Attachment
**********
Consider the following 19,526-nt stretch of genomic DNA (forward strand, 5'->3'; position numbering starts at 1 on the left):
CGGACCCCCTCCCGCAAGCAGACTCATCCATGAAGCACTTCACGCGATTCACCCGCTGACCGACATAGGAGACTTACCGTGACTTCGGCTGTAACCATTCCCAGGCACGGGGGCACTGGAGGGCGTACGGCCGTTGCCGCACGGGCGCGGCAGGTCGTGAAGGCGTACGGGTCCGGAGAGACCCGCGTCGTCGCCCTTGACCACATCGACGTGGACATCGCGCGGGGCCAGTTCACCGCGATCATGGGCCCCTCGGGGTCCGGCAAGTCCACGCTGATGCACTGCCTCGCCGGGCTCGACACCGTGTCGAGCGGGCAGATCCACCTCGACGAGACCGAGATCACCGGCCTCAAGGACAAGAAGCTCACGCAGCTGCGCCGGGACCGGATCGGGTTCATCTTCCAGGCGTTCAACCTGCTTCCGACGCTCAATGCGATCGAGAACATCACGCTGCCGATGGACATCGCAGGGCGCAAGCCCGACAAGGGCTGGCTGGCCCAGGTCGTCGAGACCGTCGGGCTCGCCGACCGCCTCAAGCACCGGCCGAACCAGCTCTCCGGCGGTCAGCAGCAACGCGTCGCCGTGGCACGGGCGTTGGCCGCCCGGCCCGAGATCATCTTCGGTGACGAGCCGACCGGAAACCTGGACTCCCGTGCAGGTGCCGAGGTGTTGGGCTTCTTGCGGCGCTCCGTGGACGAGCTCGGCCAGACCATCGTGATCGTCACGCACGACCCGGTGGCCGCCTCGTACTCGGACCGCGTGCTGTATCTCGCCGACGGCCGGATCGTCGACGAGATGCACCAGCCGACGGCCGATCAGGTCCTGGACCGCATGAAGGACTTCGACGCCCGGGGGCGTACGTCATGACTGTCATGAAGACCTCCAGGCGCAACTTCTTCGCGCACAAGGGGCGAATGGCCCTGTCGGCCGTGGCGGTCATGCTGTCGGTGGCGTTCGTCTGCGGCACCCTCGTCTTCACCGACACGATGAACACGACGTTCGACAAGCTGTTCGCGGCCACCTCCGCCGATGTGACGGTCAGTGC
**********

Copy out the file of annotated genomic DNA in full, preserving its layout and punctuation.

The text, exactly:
Consider the following 19,526-nt stretch of genomic DNA (forward strand, 5'->3'; position numbering starts at 1 on the left):
CGGACCCCCTCCCGCAAGCAGACTCATCCATGAAGCACTTCACGCGATTCACCCGCTGACCGACATAGGAGACTTACCGTGACTTCGGCTGTAACCATTCCCAGGCACGGGGGCACTGGAGGGCGTACGGCCGTTGCCGCACGGGCGCGGCAGGTCGTGAAGGCGTACGGGTCCGGAGAGACCCGCGTCGTCGCCCTTGACCACATCGACGTGGACATCGCGCGGGGCCAGTTCACCGCGATCATGGGCCCCTCGGGGTCCGGCAAGTCCACGCTGATGCACTGCCTCGCCGGGCTCGACACCGTGTCGAGCGGGCAGATCCACCTCGACGAGACCGAGATCACCGGCCTCAAGGACAAGAAGCTCACGCAGCTGCGCCGGGACCGGATCGGGTTCATCTTCCAGGCGTTCAACCTGCTTCCGACGCTCAATGCGATCGAGAACATCACGCTGCCGATGGACATCGCAGGGCGCAAGCCCGACAAGGGCTGGCTGGCCCAGGTCGTCGAGACCGTCGGGCTCGCCGACCGCCTCAAGCACCGGCCGAACCAGCTCTCCGGCGGTCAGCAGCAACGCGTCGCCGTGGCACGGGCGTTGGCCGCCCGGCCCGAGATCATCTTCGGTGACGAGCCGACCGGAAACCTGGACTCCCGTGCAGGTGCCGAGGTGTTGGGCTTCTTGCGGCGCTCCGTGGACGAGCTCGGCCAGACCATCGTGATCGTCACGCACGACCCGGTGGCCGCCTCGTACTCGGACCGCGTGCTGTATCTCGCCGACGGCCGGATCGTCGACGAGATGCACCAGCCGACGGCCGATCAGGTCCTGGACCGCATGAAGGACTTCGACGCCCGGGGGCGTACGTCATGACTGTCATGAAGACCTCCAGGCGCAACTTCTTCGCGCACAAGGGGCGAATGGCCCTGTCGGCCGTGGCGGTCATGCTGTCGGTGGCGTTCGTCTGCGGCACCCTCGTCTTCACCGACACGATGAACACGACGTTCGACAAGCTGTTCGCGGCCACCTCCGCCGATGTGACGGTCAGTGC